Important Bird Areas

Bogus Muskeg-Kelly Lynn Bog

Wisconsin

This IBA encompasses the Bogus Swamp State Natural Area and adjacent areas managed by Langlade County Forest. Topography is characterized by large depressions in a gently rolling ground moraine. The flat basins consist of open and forested wetlands. There are extensive areas of open muskeg dominated by sphagnum, leatherleaf, sedges, and scattered small black spruce. Large black spruce, tamarack, and occasionally white cedar can be found around the edges where more mineral-rich water settles. The site also includes a patterned bog, an unusual feature and one of only two well-developed examples of this type in the state (WDNR 2007). Uplands are barely rolling with loamy soils, and are forested with managed young aspen and hardwoods.

Ornithological Summary

The site is considered a muskeg core habitat, with up to 3,000 acres available. It contains robust populations of open bog and swamp conifer birds, and several rare or uncommon species. These include Olive-sided Flycatcher, Boreal Chickadee, and Cape May Warbler. Yellow-bellied Flycatcher, Nashville Warbler, Palm Warbler, and Purple Finch are relatively numerous here.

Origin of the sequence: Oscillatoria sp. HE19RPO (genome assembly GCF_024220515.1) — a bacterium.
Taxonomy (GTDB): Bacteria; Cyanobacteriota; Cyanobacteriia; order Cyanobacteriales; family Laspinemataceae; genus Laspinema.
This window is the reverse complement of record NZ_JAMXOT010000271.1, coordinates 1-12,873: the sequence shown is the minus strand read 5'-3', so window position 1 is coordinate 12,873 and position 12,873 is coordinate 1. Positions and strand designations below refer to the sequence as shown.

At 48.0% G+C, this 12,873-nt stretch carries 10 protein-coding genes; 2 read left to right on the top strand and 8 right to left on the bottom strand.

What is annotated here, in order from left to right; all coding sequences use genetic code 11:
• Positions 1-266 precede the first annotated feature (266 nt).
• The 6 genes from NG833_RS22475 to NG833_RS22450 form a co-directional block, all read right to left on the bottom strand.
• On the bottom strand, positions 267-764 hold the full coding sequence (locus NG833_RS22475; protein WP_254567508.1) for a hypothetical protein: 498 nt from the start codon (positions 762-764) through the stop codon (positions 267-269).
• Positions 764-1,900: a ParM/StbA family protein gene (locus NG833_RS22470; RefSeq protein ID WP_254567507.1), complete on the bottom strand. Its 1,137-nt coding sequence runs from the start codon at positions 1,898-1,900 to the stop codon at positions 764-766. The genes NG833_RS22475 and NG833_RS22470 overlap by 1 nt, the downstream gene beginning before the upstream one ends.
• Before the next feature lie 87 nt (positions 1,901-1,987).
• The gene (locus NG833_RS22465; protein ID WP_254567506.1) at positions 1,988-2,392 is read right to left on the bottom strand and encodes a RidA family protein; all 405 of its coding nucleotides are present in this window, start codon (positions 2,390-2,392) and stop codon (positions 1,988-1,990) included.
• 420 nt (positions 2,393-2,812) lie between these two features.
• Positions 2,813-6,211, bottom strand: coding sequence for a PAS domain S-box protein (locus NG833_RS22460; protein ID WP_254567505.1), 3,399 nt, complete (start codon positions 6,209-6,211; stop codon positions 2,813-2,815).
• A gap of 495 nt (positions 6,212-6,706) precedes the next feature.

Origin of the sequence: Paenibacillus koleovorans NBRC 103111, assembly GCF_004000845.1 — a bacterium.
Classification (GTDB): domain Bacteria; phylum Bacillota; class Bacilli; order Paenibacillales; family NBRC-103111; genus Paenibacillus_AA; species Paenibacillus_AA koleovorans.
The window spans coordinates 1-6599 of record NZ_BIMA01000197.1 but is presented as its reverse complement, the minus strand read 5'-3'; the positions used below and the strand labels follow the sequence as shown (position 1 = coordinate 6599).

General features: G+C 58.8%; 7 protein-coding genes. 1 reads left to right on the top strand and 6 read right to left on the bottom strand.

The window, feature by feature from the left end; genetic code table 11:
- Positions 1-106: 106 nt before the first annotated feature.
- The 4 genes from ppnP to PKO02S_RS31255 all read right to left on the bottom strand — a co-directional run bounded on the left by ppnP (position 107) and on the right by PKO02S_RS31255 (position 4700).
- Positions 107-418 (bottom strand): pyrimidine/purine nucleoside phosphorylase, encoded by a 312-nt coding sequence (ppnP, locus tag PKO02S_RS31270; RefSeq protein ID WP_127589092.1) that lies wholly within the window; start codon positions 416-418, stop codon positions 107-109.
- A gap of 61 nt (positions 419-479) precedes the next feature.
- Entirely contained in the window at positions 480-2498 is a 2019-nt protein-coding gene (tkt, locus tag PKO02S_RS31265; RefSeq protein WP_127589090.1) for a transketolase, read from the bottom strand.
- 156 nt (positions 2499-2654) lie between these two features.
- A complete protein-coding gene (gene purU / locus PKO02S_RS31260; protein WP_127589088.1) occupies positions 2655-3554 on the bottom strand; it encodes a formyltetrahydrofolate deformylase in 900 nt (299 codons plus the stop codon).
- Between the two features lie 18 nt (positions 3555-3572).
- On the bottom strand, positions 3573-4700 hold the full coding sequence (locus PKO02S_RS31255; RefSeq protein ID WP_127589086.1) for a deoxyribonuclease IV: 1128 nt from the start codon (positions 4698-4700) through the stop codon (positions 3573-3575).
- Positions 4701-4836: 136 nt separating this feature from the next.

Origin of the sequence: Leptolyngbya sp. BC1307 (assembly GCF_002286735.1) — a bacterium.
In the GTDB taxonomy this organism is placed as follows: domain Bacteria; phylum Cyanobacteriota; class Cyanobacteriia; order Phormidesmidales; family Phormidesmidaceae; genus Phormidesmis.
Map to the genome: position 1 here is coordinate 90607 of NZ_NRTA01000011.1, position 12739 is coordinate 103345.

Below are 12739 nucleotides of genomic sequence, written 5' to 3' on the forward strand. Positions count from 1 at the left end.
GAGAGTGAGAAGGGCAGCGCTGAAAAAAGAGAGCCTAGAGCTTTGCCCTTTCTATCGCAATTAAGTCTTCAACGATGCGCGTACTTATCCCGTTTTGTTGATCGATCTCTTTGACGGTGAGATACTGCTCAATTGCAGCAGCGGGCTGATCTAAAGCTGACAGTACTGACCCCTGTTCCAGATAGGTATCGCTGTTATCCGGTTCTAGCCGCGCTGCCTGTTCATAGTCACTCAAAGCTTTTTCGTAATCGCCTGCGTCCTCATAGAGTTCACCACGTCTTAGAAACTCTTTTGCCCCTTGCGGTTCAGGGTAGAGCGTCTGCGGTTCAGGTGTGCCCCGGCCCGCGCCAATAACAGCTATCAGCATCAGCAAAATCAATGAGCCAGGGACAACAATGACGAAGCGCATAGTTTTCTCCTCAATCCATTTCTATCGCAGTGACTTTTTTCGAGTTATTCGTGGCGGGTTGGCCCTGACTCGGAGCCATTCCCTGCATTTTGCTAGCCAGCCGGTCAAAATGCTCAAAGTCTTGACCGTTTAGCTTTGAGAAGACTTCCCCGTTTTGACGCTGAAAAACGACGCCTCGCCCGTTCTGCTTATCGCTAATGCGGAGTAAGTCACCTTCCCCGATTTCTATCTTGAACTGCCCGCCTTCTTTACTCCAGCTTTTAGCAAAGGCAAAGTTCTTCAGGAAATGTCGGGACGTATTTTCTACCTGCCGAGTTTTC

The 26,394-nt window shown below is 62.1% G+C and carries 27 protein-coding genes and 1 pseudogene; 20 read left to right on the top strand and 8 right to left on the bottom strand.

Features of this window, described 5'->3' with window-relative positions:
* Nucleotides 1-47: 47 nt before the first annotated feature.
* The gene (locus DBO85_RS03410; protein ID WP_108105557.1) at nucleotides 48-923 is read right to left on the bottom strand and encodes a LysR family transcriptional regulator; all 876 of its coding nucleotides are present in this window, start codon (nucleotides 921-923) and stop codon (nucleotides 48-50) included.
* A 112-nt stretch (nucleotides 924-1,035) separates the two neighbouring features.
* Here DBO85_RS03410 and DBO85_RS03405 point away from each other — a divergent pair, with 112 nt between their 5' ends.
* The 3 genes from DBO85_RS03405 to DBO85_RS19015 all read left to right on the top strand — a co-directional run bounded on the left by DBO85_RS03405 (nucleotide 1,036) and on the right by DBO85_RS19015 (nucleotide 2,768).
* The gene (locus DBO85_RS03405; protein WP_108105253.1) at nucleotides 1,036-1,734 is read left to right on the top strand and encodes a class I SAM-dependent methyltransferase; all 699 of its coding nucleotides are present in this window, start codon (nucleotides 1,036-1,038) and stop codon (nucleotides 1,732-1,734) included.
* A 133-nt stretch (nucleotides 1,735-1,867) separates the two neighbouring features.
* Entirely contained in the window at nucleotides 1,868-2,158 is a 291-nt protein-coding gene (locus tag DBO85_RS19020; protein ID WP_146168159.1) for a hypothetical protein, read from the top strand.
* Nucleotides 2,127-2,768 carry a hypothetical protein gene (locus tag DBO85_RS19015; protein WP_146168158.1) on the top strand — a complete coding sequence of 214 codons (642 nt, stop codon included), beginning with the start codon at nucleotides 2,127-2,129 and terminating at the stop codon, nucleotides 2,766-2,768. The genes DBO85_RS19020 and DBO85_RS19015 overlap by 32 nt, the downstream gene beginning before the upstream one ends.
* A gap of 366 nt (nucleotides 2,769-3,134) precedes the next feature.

Conservation Issues

The muskeg cores are relatively intact and undisturbed; these are embedded in lands managed for forest production and recreation by Langlade County. Wetlands are sensitive to alterations in hydrology, fragmentation, invasive species, and disturbance from roads, motorized recreation, and forest management activities. Muskeg recovers very slowly from damage. Maintenance of these open and forested wetland communities will depend on the utilization of Best Management Practices and other sustainable forest management practices to safeguard water quality, as well as limiting motorized recreation and other disturbances in sensitive areas. Local land use planning that considers conservation needs also will be important. Managing the forested uplands for a diversity of size and age classes and an increased conifer component would benefit numerous priority species found at this site.

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